By Dr. Jonathan Swanson
“The more things change, the more they remain the same.” – Jean-Baptiste Alphonse Karr
The above quote seems to be apropos at this time – kids are back in school and getting into a routine, leaves are starting to change bringing fall and then winter. And of course, we have our Health System. Although many times this quote is said cynically, I think we can be proud of Children’s Hospital as we continue to provide the best, highest-quality care in Commonwealth even amidst all of the changes and stories swirling around us. As things change around us, we continue to provide the care that is needed.
In the last Kids Matters, we mentioned that the Children’s Hospital joined Solutions for Patient Safety, a network of nearly 150 children’s hospitals who “share the vision that no child will ever experience serious harm while we are trying to heal them.” Over the last several months, several team members and I have been hard at work looking at definitions and trying to develop processes to ensure we have the data needed to participate and compare ourselves to the greater community. In August, we started to see some of our results. Currently, we have data on 3 metrics including central-line associated blood stream infections, catheter-associated urinary tract infections, and unplanned extubations. As a Children’s Hospital, we are performing better than the SPS average in all three categories from January through July of this year.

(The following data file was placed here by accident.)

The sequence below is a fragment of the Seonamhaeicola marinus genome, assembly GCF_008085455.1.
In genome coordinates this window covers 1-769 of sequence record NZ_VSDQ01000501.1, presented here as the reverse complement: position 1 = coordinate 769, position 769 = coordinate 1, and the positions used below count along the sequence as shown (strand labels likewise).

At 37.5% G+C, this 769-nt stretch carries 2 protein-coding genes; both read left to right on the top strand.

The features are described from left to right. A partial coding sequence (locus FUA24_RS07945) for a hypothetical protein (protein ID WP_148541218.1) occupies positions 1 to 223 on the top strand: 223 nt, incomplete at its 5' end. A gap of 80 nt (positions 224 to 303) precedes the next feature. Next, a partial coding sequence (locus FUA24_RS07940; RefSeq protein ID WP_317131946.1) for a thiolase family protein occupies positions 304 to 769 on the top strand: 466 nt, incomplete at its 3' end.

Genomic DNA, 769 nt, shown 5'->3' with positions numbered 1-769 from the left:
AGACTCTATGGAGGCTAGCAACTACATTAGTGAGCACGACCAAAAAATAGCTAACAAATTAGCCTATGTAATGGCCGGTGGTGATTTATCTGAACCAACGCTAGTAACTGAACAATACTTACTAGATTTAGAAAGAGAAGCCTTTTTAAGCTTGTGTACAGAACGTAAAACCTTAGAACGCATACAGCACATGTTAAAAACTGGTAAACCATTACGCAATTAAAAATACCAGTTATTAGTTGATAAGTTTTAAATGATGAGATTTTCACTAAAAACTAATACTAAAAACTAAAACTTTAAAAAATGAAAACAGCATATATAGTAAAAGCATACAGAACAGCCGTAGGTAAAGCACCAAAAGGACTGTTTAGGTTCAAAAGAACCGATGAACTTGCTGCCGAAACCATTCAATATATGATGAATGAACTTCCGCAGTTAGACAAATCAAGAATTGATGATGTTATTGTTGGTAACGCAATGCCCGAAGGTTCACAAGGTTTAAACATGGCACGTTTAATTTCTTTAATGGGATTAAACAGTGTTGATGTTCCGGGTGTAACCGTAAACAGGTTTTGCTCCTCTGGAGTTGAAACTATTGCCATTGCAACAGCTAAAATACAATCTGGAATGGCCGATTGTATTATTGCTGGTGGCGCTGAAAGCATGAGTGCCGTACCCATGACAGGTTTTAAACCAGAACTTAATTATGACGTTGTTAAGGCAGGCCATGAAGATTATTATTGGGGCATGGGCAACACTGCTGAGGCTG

|Metric||UVA Children’s Hospital||Solutions for Patient Safety|
(infections / 1000 line days)
|CLABSI – PICU||1.23||1.356|
|CLABSI – NICU||0.59||1.01|
|CLABSI – Other||1.19||1.025|
(infections / 1000 catheter days)
|Unplanned Extubations (extubations / 100 ventilator days)||0.31||0.749|
These outcomes demonstrate the outstanding work that our Team Members do and the hard work that is required to continue to evaluate opportunities for improvement. Over the last year and a half, the Children’s Hospital has heavily invested in programs to evaluate our processes and outcomes. In addition to SPS, we are now starting to evaluate outcomes through the Pediatric National Surgical Quality Improvement Program, Improve Care Now, and will soon have data from several pediatric cardiology registries. As Fortify starts to take shape, we look forward to looking at our ambulatory primary care outcomes as well.
Filed Under: Features